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Recent Additions to the Collection MOMAT Collection Newsletter of the National Museum of Modern Art, Tokyo MURAKAMI Saki, Cover, 2016

Tsuzuki Chieko (Assistant Curator, Department of Fine Arts)

Murakami Saki (b. 1992)
Copperplate print (lift-ground etching, etching, aquatint and spit bite [multicolor])
118.0 × 149.4cm
Purchased FY2020

In FY2020, the museum acquired four large prints by Murakami Saki (two purchased and two donated). Two of these, Kafka (2014) and Cover (2016), were on view in the MOMAT Collection exhibition from March 18 to May 8, 2022.

While large-scale prints have become increasingly common since the 1980s, due in part to an increase in museum exhibitions, printmaking remains a genre in which many works appear introverted, delicate, and meticulous. Murakami Saki is a young printmaker, still in her twenties at the time of these acquisitions, but her large prints have sufficient power to hold their own when exhibited alongside other contemporary artworks, and have drawn attention as promising new developments in the printmaking field.

Born into a family that operated a veterinary clinic in Takasaki City, Gunma Prefecture, Murakami underwent surgery at the age of four for a congenital heart condition. The heart surgery she experienced as a child and the memories of her family’s clinic, a place where life and death went hand in hand, were formative influences, and as if drawing parallels with her own emotional scars, Murakami has been exploring the possibilities of consciously engaging with the “scarring” of printing plates intrinsic to copperplate printmaking. Her work, which evokes a sense of connection to fear, anxiety, pain, and mortality, takes personal experience as a point of departure, but goes beyond individual memory to delve profoundly into primal and universal issues of the heart, mind, and life.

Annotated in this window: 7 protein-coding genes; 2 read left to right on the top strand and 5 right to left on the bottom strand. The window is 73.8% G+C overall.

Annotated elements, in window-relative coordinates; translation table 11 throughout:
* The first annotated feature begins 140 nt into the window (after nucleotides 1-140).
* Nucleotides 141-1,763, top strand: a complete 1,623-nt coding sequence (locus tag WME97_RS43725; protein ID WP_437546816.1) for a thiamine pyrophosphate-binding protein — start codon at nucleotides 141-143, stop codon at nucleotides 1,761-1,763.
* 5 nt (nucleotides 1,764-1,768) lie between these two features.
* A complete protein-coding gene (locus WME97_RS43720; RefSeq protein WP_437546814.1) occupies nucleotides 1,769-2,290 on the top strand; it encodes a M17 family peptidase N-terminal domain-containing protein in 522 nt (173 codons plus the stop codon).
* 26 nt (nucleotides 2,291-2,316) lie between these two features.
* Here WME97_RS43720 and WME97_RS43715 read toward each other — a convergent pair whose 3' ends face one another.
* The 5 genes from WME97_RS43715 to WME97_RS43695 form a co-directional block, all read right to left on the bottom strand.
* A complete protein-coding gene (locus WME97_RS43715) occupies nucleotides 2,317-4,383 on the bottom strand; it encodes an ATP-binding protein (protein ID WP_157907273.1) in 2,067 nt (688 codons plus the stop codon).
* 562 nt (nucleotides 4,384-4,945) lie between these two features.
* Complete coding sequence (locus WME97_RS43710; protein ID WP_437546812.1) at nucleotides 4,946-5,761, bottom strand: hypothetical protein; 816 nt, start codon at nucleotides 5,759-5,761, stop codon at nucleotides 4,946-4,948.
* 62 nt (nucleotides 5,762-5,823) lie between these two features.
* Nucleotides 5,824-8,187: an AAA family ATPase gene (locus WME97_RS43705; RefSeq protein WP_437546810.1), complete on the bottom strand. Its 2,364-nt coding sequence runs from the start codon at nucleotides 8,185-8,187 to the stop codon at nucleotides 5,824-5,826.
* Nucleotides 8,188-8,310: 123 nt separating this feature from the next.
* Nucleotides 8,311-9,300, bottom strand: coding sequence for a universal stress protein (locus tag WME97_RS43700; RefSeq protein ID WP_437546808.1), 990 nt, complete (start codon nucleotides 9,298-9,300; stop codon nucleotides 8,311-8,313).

Cover is a work from 2016, when the artist began to expand her handling of line and plane by introducing color plates and the spit bite technique, in which a corrosive solution is applied directly with a brush on top of powdered pine-sap sprinkled on the copper plate. At first glance the image appears to be of an angel and the sky in a fresh, eye-catching shade of blue, but on closer inspection, one sees a precisely rendered bird’s leg protruding from what is actually a blue sheet. The figure’s head is cut off by the edge of the picture, and there are no features on the visible portion of the face.

There is a hidden object covered by the blue sheet, and the angelic figure is about to leave the scene with one of in its wings clutched in its arms. The simplified forms and thick, powerful brushstrokes of this striking picture depict a scene that seems deeply meaningful but is also unsettling and elusive.

The works of Murakami Saki, in which a disquieting sense of fear and anxiety coexists with fragile and vulnerable emotional fluctuations, evoke a sense of the fantastic, like a scene from a dream or a fable, and capture the viewer’s imagination in a variety of ways.

(Gendai no me, Newsletter of The National Museum of Modern Art, Tokyo No.637)

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